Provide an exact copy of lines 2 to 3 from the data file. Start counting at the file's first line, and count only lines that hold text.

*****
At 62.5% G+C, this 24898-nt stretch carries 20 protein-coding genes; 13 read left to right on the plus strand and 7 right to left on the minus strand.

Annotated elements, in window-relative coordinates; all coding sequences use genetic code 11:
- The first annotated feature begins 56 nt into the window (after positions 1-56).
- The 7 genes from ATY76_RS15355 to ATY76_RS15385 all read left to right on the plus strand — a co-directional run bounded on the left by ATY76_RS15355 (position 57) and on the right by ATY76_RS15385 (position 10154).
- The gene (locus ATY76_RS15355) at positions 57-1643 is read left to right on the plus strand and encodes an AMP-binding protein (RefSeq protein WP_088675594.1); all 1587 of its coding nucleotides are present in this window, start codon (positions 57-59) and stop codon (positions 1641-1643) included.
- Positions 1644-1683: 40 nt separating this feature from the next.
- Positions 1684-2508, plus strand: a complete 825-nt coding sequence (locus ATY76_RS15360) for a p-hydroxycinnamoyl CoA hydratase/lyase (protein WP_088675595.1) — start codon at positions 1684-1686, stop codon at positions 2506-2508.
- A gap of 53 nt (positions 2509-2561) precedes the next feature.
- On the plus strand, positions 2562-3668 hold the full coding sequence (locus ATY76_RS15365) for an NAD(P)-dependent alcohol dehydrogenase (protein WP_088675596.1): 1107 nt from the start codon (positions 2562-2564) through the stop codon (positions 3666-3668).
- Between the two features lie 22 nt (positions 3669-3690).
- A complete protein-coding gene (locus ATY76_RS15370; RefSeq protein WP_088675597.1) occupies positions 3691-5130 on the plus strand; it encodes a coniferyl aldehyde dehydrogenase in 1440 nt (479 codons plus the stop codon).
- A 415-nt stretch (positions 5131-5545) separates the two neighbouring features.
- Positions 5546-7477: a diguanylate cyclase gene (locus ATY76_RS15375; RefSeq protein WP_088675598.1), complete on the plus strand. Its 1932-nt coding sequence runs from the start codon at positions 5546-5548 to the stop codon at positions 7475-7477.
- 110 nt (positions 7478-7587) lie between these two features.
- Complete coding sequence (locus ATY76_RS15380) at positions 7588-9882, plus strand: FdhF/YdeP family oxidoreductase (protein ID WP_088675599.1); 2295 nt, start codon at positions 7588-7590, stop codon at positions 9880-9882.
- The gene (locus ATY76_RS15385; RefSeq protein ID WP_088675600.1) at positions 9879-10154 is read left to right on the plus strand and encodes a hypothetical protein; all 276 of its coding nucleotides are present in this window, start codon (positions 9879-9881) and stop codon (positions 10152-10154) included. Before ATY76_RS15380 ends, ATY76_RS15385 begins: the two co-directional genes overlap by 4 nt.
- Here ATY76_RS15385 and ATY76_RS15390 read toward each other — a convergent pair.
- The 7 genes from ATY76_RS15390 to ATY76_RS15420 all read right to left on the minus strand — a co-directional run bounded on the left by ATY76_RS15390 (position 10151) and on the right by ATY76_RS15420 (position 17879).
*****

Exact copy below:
Annotated elements, in window-relative coordinates; all coding sequences use genetic code 11:
- The first annotated feature begins 56 nt into the window (after positions 1-56).